Coming Out of a Depressive Episode

Today, for the first time in two weeks, I don’t feel oppressed by an undefinable, but still very powerful force. That force is Depression. I’ve had it – as far as I can tell – my whole life. Didn’t start dealing with it until I was 18. Didn’t make palpable steps toward battling it until the last two years.

So, why am I excited to write about it?

Because I can see my demonstrable progress and it’s awesome.

Duration: Two weeks sounds like a long time to be depressed and frankly it is a long time. But so far in 2017 this has been my longest stint of depression and I used to have 3-6 months at a time. If two weeks is my new definition of ‘long’ then I’m killing it!

Productivity: A huge part of how depression affects me involves my productivity. I remember going days without doing much of anything – sometimes that included showering. Depression fights me tooth and nail to stop doing anything other than Facebooking or Netflixing. These last two weeks I have gotten a decent amount of stuff done. And I know that because I track everything now.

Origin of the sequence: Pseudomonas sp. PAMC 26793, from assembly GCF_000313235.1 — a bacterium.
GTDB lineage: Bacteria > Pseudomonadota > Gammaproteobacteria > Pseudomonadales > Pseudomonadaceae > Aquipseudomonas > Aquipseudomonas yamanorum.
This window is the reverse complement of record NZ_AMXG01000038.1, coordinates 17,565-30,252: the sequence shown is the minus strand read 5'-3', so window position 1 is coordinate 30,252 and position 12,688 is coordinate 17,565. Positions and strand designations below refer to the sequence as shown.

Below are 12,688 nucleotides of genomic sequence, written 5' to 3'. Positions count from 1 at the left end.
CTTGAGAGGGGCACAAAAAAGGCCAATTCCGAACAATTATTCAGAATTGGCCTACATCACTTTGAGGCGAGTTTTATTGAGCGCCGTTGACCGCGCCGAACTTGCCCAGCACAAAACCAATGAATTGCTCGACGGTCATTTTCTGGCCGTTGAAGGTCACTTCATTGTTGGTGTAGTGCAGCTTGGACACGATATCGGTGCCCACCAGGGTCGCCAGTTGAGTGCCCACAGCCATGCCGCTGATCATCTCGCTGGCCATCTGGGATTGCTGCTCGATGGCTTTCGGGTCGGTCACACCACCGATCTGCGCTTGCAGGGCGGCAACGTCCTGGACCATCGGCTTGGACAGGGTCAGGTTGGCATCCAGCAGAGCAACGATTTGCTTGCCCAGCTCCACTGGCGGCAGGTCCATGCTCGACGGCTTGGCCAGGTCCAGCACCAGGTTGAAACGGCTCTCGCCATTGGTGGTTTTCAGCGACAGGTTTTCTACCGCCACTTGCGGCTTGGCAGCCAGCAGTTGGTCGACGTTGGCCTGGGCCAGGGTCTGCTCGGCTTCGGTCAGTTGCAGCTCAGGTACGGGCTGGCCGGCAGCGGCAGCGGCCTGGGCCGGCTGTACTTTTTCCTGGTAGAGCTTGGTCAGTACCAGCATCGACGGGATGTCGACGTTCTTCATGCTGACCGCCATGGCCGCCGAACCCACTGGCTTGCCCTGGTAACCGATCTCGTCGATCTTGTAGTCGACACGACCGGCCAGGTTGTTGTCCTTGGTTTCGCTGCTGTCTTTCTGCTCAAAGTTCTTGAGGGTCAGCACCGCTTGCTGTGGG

Whether it’s health (eating & exercising), work (teaching, writing) or leisure (time with girlfriend, friends, movies) I have lists and charts that I keep daily. And I can look back at the last two weeks and see that my workouts and eating dipped a bit, but overall were still pretty good. I spent a lot of time with amazing friends, and I still managed to accomplish a number of work related tasks.

Coming Out of It: It’s always a weird eye opening experience to come out of a depressive episode. I don’t know if others experience it the same way or not, but for me it’s almost like I’ve been wearing a heavy blanket over my head. And today for whatever reason, the blanket is gone. I can stretch and look up and experience things more richly again.

The trouble is that in the past I would shed this metaphorical blanket and then realize that the last two weeks (or however long) was a depressive episode. And then I would remember that I’ve accomplished next to nothing in that time. I would look at everything on my to do list and understand that I am way behind on all of it. This would overwhelm me often shoot me back into depression.

If you ever feel depressed or anxious, you need to believe that it can get better. It takes a lot of work and the process will feel excruciatingly slow, but you can do it. And even though I will likely never be completely cured of depression I can make it happen less frequently and less intensely.

Thanks, y’all!

 

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